Targeting DNA

See on Scoop.itTracking the Future

The concept is simple: if a mutated gene is causing a problem, replace or supplement it with a new, accurate copy. In theory, such a strategy could not just treat, but cure countless human genetic diseases. In practice, however, developing safe and effective gene therapies has not been easy. Even when identifying a disorder’s genetic basis is fairly straightforward, finding the appropriate delivery vector to target the diseased tissues in the body, while avoiding unintended consequences, has challenged would-be gene therapists for more than 20 years. But more and more researchers are convinced that the technique is on the brink of becoming a common medical practice.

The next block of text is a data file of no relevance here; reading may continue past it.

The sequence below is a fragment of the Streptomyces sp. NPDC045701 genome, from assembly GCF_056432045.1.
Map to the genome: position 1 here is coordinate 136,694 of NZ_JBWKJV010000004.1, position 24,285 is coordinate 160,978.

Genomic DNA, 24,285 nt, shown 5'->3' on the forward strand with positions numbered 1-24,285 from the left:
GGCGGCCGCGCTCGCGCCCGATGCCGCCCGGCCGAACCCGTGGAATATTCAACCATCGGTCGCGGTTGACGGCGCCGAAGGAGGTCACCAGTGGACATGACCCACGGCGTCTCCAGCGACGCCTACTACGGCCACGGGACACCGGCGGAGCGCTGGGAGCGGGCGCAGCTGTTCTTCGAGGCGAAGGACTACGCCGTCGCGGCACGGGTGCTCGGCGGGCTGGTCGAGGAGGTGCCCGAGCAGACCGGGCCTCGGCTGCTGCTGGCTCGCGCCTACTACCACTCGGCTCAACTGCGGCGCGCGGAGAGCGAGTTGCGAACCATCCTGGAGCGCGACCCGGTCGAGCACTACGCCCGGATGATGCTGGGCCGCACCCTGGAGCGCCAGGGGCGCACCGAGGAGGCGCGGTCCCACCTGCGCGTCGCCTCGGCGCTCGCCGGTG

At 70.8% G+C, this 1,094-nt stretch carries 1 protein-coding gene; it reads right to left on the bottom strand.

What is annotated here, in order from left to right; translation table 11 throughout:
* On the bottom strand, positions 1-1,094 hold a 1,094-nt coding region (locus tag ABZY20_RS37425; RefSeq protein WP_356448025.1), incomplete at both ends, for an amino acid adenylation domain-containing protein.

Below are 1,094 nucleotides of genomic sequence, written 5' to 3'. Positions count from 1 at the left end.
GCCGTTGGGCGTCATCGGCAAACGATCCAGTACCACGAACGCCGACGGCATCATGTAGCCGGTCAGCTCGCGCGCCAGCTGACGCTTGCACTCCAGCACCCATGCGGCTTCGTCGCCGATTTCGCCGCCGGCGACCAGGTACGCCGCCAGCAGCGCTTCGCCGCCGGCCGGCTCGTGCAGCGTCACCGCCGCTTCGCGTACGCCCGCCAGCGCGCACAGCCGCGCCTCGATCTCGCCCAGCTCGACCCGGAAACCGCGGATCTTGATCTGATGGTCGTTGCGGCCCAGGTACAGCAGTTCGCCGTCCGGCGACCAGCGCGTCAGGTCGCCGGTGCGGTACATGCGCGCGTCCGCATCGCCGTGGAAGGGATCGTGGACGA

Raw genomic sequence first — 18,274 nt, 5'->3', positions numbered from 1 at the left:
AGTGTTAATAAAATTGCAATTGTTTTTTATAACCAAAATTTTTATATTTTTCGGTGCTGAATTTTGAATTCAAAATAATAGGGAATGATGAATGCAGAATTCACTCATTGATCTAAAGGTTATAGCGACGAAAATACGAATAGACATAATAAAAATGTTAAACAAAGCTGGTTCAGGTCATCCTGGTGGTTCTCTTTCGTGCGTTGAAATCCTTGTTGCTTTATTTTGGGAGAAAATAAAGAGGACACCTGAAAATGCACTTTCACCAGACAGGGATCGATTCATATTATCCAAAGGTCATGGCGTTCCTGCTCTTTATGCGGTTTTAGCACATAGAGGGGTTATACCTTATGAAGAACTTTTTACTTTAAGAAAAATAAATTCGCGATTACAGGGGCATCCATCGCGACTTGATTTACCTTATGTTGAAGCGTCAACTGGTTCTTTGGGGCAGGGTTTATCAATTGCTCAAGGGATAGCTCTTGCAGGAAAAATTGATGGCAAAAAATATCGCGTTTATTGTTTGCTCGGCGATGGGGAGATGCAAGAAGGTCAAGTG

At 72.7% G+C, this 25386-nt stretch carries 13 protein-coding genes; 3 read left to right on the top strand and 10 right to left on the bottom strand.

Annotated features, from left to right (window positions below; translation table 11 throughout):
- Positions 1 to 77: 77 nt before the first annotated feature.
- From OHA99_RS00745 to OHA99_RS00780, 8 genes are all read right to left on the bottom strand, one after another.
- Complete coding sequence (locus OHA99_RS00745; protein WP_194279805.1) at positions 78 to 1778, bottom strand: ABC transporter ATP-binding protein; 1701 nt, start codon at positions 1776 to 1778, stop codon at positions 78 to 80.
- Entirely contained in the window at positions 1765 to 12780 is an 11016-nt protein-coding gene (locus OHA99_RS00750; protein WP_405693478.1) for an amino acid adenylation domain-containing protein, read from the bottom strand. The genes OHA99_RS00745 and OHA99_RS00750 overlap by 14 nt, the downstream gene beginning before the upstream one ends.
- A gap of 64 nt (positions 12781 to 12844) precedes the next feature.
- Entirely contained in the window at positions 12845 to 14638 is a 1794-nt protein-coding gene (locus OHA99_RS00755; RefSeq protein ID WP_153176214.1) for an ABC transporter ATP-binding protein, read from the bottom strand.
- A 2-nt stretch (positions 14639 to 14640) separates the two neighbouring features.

“It’s an incredibly exciting time for the field,” says researcher and medical oncologist David Kirn, founder, president, and chief medical officer at Jennerex, Inc., a San Francisco-based biotherapeutics company that develops and commercializes oncolytic drugs. In the last year alone, he says, major breakthroughs have been published for the use of gene therapy in patients with hemophilia, solid tumors, and leukemia, not to mention the dozens of trials yielding positive results for gene therapies to treat various types of blindness. “It’s just remarkable,” he says. “These decades of work are suddenly really paying off.”

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